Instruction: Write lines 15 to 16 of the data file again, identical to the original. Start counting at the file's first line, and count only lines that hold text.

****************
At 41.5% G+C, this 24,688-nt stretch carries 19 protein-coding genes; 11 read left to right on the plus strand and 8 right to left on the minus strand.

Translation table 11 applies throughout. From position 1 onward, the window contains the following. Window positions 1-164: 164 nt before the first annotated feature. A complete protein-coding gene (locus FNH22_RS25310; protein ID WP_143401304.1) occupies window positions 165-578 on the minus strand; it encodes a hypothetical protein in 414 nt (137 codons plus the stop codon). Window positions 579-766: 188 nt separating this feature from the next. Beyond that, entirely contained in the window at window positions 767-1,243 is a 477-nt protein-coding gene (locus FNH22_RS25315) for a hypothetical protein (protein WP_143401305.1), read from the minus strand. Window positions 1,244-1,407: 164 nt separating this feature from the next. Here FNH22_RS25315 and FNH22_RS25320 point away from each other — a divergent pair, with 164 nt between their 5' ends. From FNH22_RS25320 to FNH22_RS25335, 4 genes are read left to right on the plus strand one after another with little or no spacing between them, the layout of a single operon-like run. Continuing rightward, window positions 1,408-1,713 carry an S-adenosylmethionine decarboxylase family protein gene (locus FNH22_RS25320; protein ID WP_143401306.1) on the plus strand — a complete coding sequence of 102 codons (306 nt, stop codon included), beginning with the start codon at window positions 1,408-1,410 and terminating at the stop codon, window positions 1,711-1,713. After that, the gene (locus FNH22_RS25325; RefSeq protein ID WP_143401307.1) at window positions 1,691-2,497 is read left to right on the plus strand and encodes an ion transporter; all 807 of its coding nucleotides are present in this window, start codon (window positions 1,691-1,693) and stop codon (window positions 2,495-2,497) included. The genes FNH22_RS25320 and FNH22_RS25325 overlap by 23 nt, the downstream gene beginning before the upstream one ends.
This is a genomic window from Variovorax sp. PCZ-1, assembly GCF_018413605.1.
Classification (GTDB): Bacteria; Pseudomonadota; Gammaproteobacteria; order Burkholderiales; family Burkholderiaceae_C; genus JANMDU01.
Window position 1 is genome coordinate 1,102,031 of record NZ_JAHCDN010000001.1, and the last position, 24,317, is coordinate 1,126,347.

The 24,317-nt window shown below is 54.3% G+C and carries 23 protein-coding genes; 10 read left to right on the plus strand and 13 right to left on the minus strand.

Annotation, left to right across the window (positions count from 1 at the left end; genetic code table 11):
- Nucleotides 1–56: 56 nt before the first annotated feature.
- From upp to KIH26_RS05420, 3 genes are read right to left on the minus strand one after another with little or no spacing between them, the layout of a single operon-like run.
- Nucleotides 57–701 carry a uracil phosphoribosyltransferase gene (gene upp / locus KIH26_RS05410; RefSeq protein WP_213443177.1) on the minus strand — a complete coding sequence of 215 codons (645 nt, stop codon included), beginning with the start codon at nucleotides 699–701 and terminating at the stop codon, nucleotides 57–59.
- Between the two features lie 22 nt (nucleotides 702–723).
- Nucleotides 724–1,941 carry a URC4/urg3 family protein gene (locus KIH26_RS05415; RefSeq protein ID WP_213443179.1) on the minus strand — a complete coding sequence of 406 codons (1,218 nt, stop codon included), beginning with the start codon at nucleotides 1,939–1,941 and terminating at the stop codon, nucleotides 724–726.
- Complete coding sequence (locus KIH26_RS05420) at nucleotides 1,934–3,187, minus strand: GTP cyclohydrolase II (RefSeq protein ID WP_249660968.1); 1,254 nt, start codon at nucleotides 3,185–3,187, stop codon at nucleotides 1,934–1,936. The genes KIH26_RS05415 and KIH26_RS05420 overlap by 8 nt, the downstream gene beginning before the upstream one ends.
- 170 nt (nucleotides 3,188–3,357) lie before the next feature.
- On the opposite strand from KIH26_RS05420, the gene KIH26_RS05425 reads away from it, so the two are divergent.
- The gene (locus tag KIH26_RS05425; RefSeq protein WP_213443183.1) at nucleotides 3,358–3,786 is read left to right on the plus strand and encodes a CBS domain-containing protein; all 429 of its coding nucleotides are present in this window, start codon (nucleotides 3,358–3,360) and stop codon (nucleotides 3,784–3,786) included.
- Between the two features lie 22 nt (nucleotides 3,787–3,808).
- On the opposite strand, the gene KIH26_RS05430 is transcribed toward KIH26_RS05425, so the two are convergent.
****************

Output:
- On the opposite strand from KIH26_RS05420, the gene KIH26_RS05425 reads away from it, so the two are divergent.
- The gene (locus tag KIH26_RS05425; RefSeq protein WP_213443183.1) at nucleotides 3,358–3,786 is read left to right on the plus strand and encodes a CBS domain-containing protein; all 429 of its coding nucleotides are present in this window, start codon (nucleotides 3,358–3,360) and stop codon (nucleotides 3,784–3,786) included.